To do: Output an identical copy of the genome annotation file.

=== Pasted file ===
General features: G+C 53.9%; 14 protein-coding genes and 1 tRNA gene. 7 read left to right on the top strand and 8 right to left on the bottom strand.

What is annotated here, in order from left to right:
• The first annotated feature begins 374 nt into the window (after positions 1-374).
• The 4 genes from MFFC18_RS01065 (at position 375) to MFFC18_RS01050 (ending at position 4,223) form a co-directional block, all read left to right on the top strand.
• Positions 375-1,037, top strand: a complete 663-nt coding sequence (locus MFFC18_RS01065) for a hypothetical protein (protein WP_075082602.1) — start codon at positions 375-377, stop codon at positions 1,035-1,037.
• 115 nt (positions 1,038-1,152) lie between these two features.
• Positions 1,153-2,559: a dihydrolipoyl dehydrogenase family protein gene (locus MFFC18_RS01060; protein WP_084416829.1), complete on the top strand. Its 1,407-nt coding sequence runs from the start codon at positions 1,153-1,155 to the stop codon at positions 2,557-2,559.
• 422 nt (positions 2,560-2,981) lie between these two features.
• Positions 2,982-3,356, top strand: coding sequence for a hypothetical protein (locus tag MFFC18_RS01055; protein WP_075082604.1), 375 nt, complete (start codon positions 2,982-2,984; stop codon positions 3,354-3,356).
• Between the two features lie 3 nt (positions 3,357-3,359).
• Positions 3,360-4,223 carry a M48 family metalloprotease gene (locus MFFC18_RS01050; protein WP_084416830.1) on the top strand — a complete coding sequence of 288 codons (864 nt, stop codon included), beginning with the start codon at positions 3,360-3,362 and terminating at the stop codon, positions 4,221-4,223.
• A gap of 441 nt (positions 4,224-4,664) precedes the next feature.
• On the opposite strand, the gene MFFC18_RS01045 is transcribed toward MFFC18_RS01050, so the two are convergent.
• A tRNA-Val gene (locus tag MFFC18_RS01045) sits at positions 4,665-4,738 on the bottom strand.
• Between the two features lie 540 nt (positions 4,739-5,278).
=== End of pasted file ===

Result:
General features: G+C 53.9%; 14 protein-coding genes and 1 tRNA gene. 7 read left to right on the top strand and 8 right to left on the bottom strand.

What is annotated here, in order from left to right:
• The first annotated feature begins 374 nt into the window (after positions 1-374).
• The 4 genes from MFFC18_RS01065 (at position 375) to MFFC18_RS01050 (ending at position 4,223) form a co-directional block, all read left to right on the top strand.
• Positions 375-1,037, top strand: a complete 663-nt coding sequence (locus MFFC18_RS01065) for a hypothetical protein (protein WP_075082602.1) — start codon at positions 375-377, stop codon at positions 1,035-1,037.
• 115 nt (positions 1,038-1,152) lie between these two features.
• Positions 1,153-2,559: a dihydrolipoyl dehydrogenase family protein gene (locus MFFC18_RS01060; protein WP_084416829.1), complete on the top strand. Its 1,407-nt coding sequence runs from the start codon at positions 1,153-1,155 to the stop codon at positions 2,557-2,559.
• 422 nt (positions 2,560-2,981) lie between these two features.
• Positions 2,982-3,356, top strand: coding sequence for a hypothetical protein (locus tag MFFC18_RS01055; protein WP_075082604.1), 375 nt, complete (start codon positions 2,982-2,984; stop codon positions 3,354-3,356).
• Between the two features lie 3 nt (positions 3,357-3,359).
• Positions 3,360-4,223 carry a M48 family metalloprotease gene (locus MFFC18_RS01050; protein WP_084416830.1) on the top strand — a complete coding sequence of 288 codons (864 nt, stop codon included), beginning with the start codon at positions 3,360-3,362 and terminating at the stop codon, positions 4,221-4,223.
• A gap of 441 nt (positions 4,224-4,664) precedes the next feature.
• On the opposite strand, the gene MFFC18_RS01045 is transcribed toward MFFC18_RS01050, so the two are convergent.
• A tRNA-Val gene (locus tag MFFC18_RS01045) sits at positions 4,665-4,738 on the bottom strand.
• Between the two features lie 540 nt (positions 4,739-5,278).